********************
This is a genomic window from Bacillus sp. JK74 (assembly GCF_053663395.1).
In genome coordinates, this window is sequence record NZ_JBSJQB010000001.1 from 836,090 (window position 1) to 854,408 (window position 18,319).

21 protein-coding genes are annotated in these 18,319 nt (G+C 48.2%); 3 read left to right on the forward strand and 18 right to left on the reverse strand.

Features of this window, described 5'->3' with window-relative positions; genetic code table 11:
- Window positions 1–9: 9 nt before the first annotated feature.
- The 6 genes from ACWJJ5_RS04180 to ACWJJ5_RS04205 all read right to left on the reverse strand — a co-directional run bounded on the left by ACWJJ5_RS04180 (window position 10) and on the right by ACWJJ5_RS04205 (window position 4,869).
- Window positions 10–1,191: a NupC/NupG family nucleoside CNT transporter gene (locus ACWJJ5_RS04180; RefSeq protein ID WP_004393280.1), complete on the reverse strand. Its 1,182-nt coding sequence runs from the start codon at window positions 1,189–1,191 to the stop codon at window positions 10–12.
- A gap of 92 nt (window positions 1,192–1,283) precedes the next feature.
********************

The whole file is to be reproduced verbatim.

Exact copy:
This is a genomic window from Bacillus sp. JK74 (assembly GCF_053663395.1).
In genome coordinates, this window is sequence record NZ_JBSJQB010000001.1 from 836,090 (window position 1) to 854,408 (window position 18,319).

21 protein-coding genes are annotated in these 18,319 nt (G+C 48.2%); 3 read left to right on the forward strand and 18 right to left on the reverse strand.

Features of this window, described 5'->3' with window-relative positions; genetic code table 11:
- Window positions 1–9: 9 nt before the first annotated feature.
- The 6 genes from ACWJJ5_RS04180 to ACWJJ5_RS04205 all read right to left on the reverse strand — a co-directional run bounded on the left by ACWJJ5_RS04180 (window position 10) and on the right by ACWJJ5_RS04205 (window position 4,869).
- Window positions 10–1,191: a NupC/NupG family nucleoside CNT transporter gene (locus ACWJJ5_RS04180; RefSeq protein ID WP_004393280.1), complete on the reverse strand. Its 1,182-nt coding sequence runs from the start codon at window positions 1,189–1,191 to the stop codon at window positions 10–12.
- A gap of 92 nt (window positions 1,192–1,283) precedes the next feature.